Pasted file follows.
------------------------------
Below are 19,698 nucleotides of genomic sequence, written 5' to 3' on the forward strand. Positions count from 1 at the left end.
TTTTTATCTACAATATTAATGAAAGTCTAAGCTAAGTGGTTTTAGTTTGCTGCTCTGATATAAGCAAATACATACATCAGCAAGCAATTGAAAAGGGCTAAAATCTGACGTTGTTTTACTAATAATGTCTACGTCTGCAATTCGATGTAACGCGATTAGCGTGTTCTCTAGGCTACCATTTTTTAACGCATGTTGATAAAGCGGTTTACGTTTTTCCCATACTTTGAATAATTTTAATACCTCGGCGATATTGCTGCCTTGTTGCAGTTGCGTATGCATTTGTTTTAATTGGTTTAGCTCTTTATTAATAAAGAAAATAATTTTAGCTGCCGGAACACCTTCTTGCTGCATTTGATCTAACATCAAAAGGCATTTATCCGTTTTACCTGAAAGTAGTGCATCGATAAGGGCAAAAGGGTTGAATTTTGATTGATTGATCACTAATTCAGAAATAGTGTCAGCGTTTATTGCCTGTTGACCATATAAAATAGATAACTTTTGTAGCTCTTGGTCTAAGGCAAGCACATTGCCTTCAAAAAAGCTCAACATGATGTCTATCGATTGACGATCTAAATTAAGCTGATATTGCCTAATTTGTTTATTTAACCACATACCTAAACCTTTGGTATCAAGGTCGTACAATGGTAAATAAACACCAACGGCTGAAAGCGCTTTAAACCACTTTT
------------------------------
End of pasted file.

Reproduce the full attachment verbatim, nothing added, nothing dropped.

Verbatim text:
Below are 19,698 nucleotides of genomic sequence, written 5' to 3' on the forward strand. Positions count from 1 at the left end.
TTTTTATCTACAATATTAATGAAAGTCTAAGCTAAGTGGTTTTAGTTTGCTGCTCTGATATAAGCAAATACATACATCAGCAAGCAATTGAAAAGGGCTAAAATCTGACGTTGTTTTACTAATAATGTCTACGTCTGCAATTCGATGTAACGCGATTAGCGTGTTCTCTAGGCTACCATTTTTTAACGCATGTTGATAAAGCGGTTTACGTTTTTCCCATACTTTGAATAATTTTAATACCTCGGCGATATTGCTGCCTTGTTGCAGTTGCGTATGCATTTGTTTTAATTGGTTTAGCTCTTTATTAATAAAGAAAATAATTTTAGCTGCCGGAACACCTTCTTGCTGCATTTGATCTAACATCAAAAGGCATTTATCCGTTTTACCTGAAAGTAGTGCATCGATAAGGGCAAAAGGGTTGAATTTTGATTGATTGATCACTAATTCAGAAATAGTGTCAGCGTTTATTGCCTGTTGACCATATAAAATAGATAACTTTTGTAGCTCTTGGTCTAAGGCAAGCACATTGCCTTCAAAAAAGCTCAACATGATGTCTATCGATTGACGATCTAAATTAAGCTGATATTGCCTAATTTGTTTATTTAACCACATACCTAAACCTTTGGTATCAAGGTCGTACAATGGTAAATAAACACCAACGGCTGAAAGCGCTTTAAACCACTTTT